This Enum identifies when the app is contacting servers or DB, and then it can be helped to show ProgressIndicator on UI, according to ViewState.

  • provider: This directory contains some important configs regarding the setup of GetIt, registering ViewModel with GetIt, and ValueNotifier for notifying changes to UI.

GetIt getIt = GetIt.instance;
void setupLocator() {
  getIt.registerLazySingleton(() => NavigationService());
  getIt.registerFactory(() => ApiService());
  getIt.registerFactory(() => HomeScreenViewModel());
}
  • services: If You are using FIrebase for the app, then you can skip this directory, otherwise if you are planning to use your own server, like Express, Django, Flask. This directory will be very useful, as it contains methods for RESTFUL Apis, converting response to easy-to-understand class ApiResponse, etc.
    You make take a look at it inside it.

  • src: It will contain all your source files. It is briefly divided into 3 sections:

    1. models: To store your business classes.
    2. screens: To store all your UI screens.
    3. widgets: To store reusable components.

Let’s go over the last two files, which will be the entry points of our app.

  1. main.dart

void main() async {
  WidgetsFlutterBinding.ensureInitialized();
  setupLocator();
  runApp(const MyApp());
}

class MyApp extends StatefulWidget {
  const MyApp({Key? key}) : super(key: key);

  @override
  State<MyApp> createState() => _MyAppState();
}

class _MyAppState extends State<MyApp> {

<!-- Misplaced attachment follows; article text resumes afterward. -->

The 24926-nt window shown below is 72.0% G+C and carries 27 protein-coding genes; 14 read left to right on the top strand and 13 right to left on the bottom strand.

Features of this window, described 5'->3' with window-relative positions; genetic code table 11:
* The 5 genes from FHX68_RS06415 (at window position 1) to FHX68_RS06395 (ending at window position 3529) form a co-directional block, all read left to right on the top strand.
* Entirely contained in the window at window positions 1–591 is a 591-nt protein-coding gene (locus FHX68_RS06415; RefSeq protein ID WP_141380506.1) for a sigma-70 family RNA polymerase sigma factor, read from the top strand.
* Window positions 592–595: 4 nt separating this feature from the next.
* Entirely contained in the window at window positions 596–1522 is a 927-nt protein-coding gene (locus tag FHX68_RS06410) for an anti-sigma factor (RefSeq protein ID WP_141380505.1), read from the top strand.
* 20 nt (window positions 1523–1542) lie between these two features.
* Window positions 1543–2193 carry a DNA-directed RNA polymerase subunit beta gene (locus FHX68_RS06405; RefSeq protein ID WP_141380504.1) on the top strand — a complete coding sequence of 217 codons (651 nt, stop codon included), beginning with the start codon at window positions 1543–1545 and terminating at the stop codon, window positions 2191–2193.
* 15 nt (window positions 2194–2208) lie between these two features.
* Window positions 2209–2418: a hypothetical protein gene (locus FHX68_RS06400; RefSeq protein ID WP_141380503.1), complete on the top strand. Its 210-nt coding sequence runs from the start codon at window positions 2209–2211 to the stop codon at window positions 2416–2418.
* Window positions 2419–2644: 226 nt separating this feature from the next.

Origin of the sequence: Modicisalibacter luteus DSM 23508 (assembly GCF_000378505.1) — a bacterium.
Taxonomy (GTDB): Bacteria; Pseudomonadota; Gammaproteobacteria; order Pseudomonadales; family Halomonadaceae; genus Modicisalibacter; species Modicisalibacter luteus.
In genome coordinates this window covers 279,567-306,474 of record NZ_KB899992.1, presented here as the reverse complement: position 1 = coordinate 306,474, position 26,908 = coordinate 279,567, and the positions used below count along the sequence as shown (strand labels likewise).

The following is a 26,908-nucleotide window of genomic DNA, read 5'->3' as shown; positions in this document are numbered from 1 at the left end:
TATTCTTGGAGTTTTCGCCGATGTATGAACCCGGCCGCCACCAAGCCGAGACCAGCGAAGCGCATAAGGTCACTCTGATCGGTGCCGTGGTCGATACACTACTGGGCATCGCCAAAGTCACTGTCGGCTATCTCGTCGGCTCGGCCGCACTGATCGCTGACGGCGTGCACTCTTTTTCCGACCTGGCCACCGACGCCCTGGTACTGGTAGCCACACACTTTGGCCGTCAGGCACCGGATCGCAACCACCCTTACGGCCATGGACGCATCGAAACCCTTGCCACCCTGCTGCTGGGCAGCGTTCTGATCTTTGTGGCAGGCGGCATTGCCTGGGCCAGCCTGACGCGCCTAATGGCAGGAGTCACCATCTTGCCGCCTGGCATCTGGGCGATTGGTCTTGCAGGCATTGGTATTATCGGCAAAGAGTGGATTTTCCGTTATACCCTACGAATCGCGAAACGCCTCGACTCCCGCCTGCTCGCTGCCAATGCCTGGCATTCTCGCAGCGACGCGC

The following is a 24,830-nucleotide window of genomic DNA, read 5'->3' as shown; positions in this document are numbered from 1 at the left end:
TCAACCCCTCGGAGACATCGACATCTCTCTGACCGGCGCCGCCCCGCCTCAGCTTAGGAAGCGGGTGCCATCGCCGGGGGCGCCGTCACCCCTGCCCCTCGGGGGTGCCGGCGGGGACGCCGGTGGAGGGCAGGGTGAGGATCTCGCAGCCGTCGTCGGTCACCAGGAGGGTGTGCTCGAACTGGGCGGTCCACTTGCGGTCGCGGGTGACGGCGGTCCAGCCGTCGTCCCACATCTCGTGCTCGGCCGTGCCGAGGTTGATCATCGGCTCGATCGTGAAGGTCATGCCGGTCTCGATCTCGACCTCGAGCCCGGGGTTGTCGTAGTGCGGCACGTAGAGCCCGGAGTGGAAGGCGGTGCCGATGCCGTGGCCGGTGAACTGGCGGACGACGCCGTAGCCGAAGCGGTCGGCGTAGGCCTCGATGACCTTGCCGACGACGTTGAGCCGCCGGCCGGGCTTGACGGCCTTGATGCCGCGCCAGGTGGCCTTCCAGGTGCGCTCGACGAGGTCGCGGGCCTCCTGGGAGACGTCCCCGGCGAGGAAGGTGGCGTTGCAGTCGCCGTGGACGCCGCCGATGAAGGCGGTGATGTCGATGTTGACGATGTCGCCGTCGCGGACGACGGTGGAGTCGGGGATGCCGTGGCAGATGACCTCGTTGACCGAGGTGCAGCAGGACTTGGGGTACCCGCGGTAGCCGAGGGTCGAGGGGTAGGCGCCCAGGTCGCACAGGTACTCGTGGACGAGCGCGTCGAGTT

@override
  Widget build(BuildContext context) {
    return MaterialApp(
      navigatorKey: getIt<NavigationService>().navigatorKey,
      title: 'Flutter MVVM',
      initialRoute: '/',
      onGenerateRoute: RouteGenerator.generateRoute,
    );
  }
}
  1. route_generator.dart

class RouteGenerator {
  static Route<dynamic> generateRoute(RouteSettings settings) {
    // Getting arguments passed in while calling Navigator.pushNamed
    final args = settings.arguments as dynamic;

    switch (settings.name) {
      case '/':
        return MaterialPageRoute(builder: (_) => const HomeScreen());
      default:
        // If there is no such named route in the switch statement, e.g. /third
        return _errorRoute();
    }
  }

Kudos to you for a long way down here. Let’s run the app ! 🎉

app.gif

That looks the same as starting of new flutter project. So what are we doing extra here?

Let’s go through the important files, to understand the underlying process.

  • lib/src/screens/home_screen.dart
    This is a presentation layer, i.e. UI Screen, where you do your designing.